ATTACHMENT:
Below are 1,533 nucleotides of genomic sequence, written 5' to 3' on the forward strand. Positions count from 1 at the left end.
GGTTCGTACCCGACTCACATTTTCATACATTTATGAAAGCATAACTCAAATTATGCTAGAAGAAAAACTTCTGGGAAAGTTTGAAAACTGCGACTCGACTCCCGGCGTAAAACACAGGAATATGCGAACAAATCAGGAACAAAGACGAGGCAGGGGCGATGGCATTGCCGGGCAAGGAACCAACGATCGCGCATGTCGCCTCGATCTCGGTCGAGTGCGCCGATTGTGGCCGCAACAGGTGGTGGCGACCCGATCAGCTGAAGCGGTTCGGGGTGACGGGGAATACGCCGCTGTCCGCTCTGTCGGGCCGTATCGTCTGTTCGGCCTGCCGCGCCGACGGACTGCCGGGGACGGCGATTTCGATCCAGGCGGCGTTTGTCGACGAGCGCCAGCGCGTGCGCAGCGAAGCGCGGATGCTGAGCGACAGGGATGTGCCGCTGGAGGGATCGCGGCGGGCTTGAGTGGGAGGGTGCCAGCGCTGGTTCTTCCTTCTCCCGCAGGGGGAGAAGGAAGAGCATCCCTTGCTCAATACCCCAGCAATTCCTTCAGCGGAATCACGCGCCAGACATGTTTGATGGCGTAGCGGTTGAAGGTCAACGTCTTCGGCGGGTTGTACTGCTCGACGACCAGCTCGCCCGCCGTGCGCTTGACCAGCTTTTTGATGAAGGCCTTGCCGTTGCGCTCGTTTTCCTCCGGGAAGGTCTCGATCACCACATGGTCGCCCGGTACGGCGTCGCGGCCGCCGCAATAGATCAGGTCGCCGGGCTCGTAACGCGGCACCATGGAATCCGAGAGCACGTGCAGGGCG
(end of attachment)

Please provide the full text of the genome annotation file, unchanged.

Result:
Below are 1,533 nucleotides of genomic sequence, written 5' to 3' on the forward strand. Positions count from 1 at the left end.
GGTTCGTACCCGACTCACATTTTCATACATTTATGAAAGCATAACTCAAATTATGCTAGAAGAAAAACTTCTGGGAAAGTTTGAAAACTGCGACTCGACTCCCGGCGTAAAACACAGGAATATGCGAACAAATCAGGAACAAAGACGAGGCAGGGGCGATGGCATTGCCGGGCAAGGAACCAACGATCGCGCATGTCGCCTCGATCTCGGTCGAGTGCGCCGATTGTGGCCGCAACAGGTGGTGGCGACCCGATCAGCTGAAGCGGTTCGGGGTGACGGGGAATACGCCGCTGTCCGCTCTGTCGGGCCGTATCGTCTGTTCGGCCTGCCGCGCCGACGGACTGCCGGGGACGGCGATTTCGATCCAGGCGGCGTTTGTCGACGAGCGCCAGCGCGTGCGCAGCGAAGCGCGGATGCTGAGCGACAGGGATGTGCCGCTGGAGGGATCGCGGCGGGCTTGAGTGGGAGGGTGCCAGCGCTGGTTCTTCCTTCTCCCGCAGGGGGAGAAGGAAGAGCATCCCTTGCTCAATACCCCAGCAATTCCTTCAGCGGAATCACGCGCCAGACATGTTTGATGGCGTAGCGGTTGAAGGTCAACGTCTTCGGCGGGTTGTACTGCTCGACGACCAGCTCGCCCGCCGTGCGCTTGACCAGCTTTTTGATGAAGGCCTTGCCGTTGCGCTCGTTTTCCTCCGGGAAGGTCTCGATCACCACATGGTCGCCCGGTACGGCGTCGCGGCCGCCGCAATAGATCAGGTCGCCGGGCTCGTAACGCGGCACCATGGAATCCGAGAGCACGTGCAGGGCG